Floor sanding

Asbestos warning.
Some floor tiles contain Asbestos
Some of black mastic glues used contain Asbestos
Get it checked if you are in doubt.

During the kitchen renovation we pulled up the poorly installed floating floor revealing nice clean floor boards. In front of the kitchen sink we found the area covered in tacky peel and stick tiles.IMG_0828

The tiles didn’t look that old so I started pulling some of them up. It was only after I thought I wonder if there is still a chance of Asbestos. Looking on-line I realised even if the tile was safe, the backing probably had Asbestos.
Luckily none of them broke and no dust was created at this stage, so I sent off a tile sample and a backing sample for testing.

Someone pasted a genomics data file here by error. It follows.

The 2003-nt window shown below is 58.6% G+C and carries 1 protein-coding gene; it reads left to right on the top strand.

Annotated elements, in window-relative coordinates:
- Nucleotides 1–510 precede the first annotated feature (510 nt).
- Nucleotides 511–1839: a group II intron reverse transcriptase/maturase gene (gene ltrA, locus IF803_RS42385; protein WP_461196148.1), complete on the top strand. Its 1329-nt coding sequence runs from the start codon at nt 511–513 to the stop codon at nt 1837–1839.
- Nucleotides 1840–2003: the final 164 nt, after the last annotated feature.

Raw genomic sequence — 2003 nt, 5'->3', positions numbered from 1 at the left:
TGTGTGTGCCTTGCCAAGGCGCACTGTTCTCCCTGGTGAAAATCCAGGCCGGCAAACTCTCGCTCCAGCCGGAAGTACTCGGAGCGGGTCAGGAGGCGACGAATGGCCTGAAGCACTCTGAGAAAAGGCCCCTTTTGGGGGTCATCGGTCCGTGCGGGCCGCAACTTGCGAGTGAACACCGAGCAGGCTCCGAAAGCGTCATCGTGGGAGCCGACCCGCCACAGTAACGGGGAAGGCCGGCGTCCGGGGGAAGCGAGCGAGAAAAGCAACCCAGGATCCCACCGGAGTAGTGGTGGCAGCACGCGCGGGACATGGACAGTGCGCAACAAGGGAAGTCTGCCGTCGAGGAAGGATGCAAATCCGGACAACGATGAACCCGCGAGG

The results came back a few days later, showing no Asbestos.
It was a close call, but at least I could get down to pulling them all up.

Removing the tiles was easy with a heat gun and scraper. But it left the black mastic glue behind. To get the bulk of the mastic off, I used the heat gun and scraper but there was still a sticky mess.

A number of people I spoke with recommended using glue remover.
From the local hardware store I picked up a tin, costing around $50 and went to work.
The glue remover was useless, it filled the room with fumes and made a sticky mess which was even harder to remove.
I also realised that the process would take a few hundred dollars worth of glue remover for the entire floor.

I thought surely I could sand it. With my belt sander and some 60g paper I started attacking the glue. Surprisingly enough, it actually worked. This was going to be a slow process but it removed the glue nicely. The belt sander sort of melted the glue and flung out the back. These rolled up bits of glue were then easy to sweep up.

It still took a couple days but it worked.







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